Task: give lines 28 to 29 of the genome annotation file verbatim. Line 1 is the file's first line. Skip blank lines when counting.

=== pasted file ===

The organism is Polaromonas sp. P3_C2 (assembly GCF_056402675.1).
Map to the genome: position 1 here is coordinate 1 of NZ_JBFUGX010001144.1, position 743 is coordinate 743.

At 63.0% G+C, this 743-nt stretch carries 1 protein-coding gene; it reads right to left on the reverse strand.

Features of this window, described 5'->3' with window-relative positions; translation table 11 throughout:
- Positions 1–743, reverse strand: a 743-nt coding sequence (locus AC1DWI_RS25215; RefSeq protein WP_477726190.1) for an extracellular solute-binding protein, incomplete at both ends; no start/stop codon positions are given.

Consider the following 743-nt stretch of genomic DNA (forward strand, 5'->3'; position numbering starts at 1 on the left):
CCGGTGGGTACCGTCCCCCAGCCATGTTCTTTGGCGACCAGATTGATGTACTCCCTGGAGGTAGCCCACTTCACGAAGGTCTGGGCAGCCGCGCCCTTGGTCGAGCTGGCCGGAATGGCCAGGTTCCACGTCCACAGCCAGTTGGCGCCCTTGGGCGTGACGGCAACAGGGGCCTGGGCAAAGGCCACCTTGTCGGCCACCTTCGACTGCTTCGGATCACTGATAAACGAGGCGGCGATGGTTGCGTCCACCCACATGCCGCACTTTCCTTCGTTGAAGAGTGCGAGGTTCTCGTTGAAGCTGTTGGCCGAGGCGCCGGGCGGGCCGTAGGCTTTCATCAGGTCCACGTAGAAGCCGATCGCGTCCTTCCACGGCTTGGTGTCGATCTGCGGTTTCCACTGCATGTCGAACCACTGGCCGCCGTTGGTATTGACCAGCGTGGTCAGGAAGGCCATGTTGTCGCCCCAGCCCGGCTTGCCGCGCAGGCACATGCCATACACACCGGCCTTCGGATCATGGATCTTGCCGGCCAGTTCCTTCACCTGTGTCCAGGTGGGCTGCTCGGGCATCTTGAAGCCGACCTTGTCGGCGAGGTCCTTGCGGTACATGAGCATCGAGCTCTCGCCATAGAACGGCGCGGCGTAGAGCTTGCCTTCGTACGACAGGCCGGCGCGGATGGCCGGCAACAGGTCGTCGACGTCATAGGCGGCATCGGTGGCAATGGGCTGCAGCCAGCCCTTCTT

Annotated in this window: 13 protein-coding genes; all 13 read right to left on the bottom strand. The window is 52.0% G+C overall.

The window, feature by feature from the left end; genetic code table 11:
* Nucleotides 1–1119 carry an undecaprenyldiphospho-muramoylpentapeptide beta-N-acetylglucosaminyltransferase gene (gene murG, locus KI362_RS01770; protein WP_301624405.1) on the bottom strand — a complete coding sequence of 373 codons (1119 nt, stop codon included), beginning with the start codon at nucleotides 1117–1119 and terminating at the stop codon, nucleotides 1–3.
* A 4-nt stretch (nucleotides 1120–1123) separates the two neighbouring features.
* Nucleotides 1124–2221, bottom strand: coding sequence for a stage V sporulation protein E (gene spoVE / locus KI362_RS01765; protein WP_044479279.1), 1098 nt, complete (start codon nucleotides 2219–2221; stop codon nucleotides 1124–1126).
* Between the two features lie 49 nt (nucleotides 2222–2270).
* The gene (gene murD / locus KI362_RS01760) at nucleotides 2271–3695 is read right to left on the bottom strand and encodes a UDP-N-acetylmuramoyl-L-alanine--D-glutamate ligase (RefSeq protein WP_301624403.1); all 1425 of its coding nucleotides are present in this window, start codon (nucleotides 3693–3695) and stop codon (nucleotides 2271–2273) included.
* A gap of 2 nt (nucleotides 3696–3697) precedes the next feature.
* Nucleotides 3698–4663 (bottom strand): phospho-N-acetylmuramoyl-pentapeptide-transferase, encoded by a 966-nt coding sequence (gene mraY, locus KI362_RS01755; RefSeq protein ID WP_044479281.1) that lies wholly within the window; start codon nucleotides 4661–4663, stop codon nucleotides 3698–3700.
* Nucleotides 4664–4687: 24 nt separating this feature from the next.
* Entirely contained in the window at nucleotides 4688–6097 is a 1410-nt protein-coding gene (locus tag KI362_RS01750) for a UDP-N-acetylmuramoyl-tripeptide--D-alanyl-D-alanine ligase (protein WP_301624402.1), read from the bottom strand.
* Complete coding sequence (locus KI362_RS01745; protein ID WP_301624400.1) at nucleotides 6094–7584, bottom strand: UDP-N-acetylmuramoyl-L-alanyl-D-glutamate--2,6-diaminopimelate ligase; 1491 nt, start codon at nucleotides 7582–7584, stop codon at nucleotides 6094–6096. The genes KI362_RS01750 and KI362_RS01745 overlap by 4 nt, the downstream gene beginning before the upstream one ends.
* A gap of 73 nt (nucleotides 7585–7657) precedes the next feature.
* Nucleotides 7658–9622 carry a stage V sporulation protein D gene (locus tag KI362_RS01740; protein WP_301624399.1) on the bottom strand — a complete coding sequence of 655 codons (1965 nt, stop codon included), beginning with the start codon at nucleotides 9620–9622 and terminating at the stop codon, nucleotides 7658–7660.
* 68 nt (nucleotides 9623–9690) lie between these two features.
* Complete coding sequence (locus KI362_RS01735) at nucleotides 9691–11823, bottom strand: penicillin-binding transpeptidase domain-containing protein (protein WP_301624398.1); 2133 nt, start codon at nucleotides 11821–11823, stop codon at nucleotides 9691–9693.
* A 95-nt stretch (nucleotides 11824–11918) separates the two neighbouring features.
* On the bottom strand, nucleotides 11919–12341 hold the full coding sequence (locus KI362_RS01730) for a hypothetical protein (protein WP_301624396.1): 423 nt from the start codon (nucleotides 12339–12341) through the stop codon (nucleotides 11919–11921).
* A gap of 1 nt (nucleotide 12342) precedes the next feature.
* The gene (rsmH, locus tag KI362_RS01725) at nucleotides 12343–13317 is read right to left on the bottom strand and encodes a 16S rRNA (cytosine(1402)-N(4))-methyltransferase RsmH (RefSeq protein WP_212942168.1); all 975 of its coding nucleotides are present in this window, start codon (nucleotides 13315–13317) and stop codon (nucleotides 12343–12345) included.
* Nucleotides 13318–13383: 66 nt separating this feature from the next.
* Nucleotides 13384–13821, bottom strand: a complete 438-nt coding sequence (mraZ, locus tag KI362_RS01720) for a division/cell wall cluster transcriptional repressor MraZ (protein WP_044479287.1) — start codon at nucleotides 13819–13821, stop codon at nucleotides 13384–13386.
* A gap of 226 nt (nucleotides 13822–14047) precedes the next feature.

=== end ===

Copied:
* Nucleotides 13318–13383: 66 nt separating this feature from the next.
* Nucleotides 13384–13821, bottom strand: a complete 438-nt coding sequence (mraZ, locus tag KI362_RS01720) for a division/cell wall cluster transcriptional repressor MraZ (protein WP_044479287.1) — start codon at nucleotides 13819–13821, stop codon at nucleotides 13384–13386.